|Leveson: 'Worst of all worlds'|
The Guardian’s director of editorial legal services Gill Phillips on the outcome of the Leveson Inquiry, as quoted by Press Gazette: “What Leveson has come up with is the worst of all worlds. His attempt to please everybody and avoid being a dusty footnote on a shelf somewhere has led him down a road that has proved to be pretty disastrous. We don’t have anything that could be perceived as effective or credible by either side of the debate.”
Peter Oborne praises Ed Miliband in the Telegraph: "For roughly three decades all senior British politicians had deferred in the most demeaning and improper way to the media tycoon Rupert Murdoch. Mr Miliband refused to go along with this, thus helping to remove a giant stench from the heart of British public life."
Russell Brand in the Guardian on the GQ awards: "We witness that there is a relationship between government, media and industry that is evident even at this most spurious and superficial level. These three institutions support one another. We know that however cool a media outlet may purport to be, their primary loyalty is to their corporate backers. We know also that you cannot criticise the corporate backers openly without censorship and subsequent manipulation of this information."
NUJ general secretary Michelle Stanistreet in a statement on 75 more job cuts at the BBC: "We are in this position because of the former director general Mark Thompson's shabby, behind-closed-doors, deal with the government. His decision to agree to freeze the licence fee until 2017 and take on an extra £340 million in new financial responsibilities, such as the World Service and the provision of fast broadband, has proved a disaster for the corporation. Last week we watched Thompson and members of the BBC Trust defending £1 million pay-offs to former executives, this week we hear hard-working journalists committed to the BBC and public service broadcasting are to be shown the door."
Grey Cardigan on TheSpinAlley takes issue with the NUJ and general secretary Michelle Stanistreet's support for members to clock off at 5.30pm on September 25 [Go Home On Time Day]: "The day of inaction is planned for a Wednesday, which also happens to be deadline day for a whole host of weekly newspapers. The NUJ obviously doesn’t know this, but if Ms Stanistreet can point me to a single editorial employee of those titles who will be able to leave at a notional 5.30pm on that particular day, I’ll show my arse in Woolworth’s window."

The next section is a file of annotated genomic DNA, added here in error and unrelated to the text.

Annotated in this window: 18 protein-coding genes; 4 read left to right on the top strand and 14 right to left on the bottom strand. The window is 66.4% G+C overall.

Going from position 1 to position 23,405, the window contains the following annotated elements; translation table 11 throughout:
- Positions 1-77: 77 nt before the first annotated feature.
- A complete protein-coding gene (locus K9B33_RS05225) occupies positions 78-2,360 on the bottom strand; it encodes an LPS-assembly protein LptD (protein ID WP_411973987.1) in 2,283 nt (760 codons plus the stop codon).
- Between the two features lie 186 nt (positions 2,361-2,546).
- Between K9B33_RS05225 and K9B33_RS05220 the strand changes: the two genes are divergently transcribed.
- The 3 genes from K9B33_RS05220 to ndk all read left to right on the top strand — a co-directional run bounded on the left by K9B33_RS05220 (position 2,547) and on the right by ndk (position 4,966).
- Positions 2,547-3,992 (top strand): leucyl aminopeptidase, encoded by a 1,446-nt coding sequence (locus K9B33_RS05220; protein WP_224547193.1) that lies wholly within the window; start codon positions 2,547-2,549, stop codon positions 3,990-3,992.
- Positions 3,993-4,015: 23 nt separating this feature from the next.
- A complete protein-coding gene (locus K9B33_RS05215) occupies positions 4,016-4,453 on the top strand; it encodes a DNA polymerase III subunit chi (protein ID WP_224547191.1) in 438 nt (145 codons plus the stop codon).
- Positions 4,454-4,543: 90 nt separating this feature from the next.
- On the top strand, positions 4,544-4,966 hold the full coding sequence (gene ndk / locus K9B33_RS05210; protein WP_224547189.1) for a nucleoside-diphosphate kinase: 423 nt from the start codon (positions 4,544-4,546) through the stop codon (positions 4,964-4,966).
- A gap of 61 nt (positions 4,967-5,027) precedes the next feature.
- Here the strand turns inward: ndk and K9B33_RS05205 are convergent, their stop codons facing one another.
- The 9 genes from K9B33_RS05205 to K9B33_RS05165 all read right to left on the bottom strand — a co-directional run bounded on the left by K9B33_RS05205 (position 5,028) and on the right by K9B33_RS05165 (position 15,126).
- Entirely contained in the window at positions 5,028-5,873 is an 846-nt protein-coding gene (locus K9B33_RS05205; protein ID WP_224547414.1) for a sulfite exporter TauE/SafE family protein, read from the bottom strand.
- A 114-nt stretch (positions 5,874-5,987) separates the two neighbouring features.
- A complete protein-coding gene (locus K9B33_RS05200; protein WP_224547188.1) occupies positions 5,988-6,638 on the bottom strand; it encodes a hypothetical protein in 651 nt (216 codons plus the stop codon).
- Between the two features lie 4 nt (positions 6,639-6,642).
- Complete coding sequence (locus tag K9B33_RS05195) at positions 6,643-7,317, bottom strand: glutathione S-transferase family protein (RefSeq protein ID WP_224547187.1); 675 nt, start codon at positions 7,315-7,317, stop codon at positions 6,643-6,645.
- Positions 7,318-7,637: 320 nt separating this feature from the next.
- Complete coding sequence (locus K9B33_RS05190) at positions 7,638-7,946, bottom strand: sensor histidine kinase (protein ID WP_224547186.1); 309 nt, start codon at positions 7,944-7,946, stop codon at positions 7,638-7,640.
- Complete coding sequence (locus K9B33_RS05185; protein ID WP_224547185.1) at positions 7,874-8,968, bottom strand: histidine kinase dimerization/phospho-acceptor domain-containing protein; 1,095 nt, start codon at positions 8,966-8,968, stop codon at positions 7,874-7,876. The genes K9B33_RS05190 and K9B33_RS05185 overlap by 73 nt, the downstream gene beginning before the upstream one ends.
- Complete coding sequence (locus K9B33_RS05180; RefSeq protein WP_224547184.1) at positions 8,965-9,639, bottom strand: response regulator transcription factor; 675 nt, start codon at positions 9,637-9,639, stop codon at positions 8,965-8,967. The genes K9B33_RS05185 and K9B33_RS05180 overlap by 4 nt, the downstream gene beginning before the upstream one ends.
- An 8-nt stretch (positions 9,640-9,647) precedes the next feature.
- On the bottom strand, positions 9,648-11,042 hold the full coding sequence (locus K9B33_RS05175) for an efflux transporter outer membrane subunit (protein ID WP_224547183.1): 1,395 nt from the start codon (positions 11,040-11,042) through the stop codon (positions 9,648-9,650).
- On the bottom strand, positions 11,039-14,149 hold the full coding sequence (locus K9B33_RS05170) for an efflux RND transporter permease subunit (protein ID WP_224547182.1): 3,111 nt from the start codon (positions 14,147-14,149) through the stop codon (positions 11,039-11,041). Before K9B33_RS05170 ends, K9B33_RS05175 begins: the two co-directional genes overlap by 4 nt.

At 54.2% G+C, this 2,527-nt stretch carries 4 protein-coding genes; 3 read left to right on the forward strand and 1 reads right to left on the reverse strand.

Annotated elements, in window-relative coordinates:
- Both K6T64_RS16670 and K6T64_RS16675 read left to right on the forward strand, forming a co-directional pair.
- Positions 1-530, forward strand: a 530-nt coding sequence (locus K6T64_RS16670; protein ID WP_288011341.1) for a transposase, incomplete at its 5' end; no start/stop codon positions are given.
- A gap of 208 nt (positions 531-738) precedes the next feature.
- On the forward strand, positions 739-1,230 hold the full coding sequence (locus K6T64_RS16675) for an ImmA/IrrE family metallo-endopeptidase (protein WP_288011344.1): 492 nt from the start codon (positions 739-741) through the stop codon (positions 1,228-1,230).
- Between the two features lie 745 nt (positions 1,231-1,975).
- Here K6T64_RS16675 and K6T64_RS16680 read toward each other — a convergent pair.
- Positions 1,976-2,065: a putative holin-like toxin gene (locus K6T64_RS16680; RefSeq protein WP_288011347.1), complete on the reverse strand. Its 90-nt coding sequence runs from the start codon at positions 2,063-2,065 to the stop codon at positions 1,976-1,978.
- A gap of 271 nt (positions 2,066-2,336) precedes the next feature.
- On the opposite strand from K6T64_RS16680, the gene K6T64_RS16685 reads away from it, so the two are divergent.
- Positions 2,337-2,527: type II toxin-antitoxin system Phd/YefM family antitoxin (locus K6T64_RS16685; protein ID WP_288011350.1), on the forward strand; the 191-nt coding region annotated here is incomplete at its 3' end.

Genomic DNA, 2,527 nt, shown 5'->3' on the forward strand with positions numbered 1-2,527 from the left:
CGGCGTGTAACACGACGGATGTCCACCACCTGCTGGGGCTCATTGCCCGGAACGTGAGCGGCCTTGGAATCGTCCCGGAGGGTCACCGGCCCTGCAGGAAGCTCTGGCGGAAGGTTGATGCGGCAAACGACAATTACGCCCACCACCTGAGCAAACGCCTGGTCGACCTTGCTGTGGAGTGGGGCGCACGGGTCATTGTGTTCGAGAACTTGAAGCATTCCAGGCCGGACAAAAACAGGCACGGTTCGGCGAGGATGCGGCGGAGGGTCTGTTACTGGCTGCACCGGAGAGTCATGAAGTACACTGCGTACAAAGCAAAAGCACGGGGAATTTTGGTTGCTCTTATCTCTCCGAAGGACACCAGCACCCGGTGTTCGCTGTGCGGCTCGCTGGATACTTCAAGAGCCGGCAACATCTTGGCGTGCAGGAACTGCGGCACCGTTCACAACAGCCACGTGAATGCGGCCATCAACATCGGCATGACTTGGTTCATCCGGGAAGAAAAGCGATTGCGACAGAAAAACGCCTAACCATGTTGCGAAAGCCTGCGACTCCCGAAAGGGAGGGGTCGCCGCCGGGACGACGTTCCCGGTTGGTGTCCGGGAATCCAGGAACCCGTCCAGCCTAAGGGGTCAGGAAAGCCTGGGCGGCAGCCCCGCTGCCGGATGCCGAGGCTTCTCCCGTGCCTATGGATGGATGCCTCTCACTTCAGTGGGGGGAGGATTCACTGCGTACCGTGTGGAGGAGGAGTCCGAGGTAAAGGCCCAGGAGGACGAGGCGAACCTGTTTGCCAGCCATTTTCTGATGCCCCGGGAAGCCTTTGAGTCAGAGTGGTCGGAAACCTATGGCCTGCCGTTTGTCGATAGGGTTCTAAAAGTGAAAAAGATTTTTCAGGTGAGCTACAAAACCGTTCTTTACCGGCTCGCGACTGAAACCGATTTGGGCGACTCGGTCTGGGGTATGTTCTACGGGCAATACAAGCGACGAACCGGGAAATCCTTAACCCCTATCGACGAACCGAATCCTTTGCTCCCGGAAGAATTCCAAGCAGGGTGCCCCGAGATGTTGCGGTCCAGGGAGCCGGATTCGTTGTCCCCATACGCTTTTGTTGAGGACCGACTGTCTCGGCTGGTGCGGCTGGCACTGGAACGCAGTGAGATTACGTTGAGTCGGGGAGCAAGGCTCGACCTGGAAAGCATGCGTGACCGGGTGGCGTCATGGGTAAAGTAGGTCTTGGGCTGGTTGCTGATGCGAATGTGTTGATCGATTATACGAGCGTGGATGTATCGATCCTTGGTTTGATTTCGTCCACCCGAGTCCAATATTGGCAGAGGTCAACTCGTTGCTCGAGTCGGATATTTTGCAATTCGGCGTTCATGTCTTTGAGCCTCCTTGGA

Roy Greenslade on his blog: "Suggestions that the 'new' Sun on Sunday (SoS) would move closer to the old News of the World proved to be unfounded.It was a damp squib that amounted to a succession of very average news page leads."
Mike Harris of Index on Censorship, in the Guardian on proposals that libel litigants should only have to pay their own costs: "We are concerned about the implications for freedom of expression in that someone could sue a newspaper vexatiously because they know they don't have to pay the costs even if they lose."
Sir Ray Tindle, quoted by HoldtheFrontPage: "One swallow doesn’t make a summer but I’m pleased to tell you that, for the first time for a considerable period, last week every one of our London titles went into profit.”
Richard Sambrook in the Guardian on the BBC: "Newspaper editors should pause before rubbing their hands in glee. If the government can push the boundaries of interference under this guise of transparency and accountability, what hope for a truly independent post-Leveson settlement?"
Daily Mail in a leader: "If politicians are given influence over the BBC’s output – as they would be, under this plan to transfer the Trust’s functions to Ofcom and the National Audit Office – this will fundamentally undermine the Corporation’s independence and, with it, the public’s right to know. Indeed, any scrutiny of Ofcom – that nest of politically-correct Blairites – should demonstrate how unsafe it would be to entrust it with rulings on what the BBC may and may not broadcast."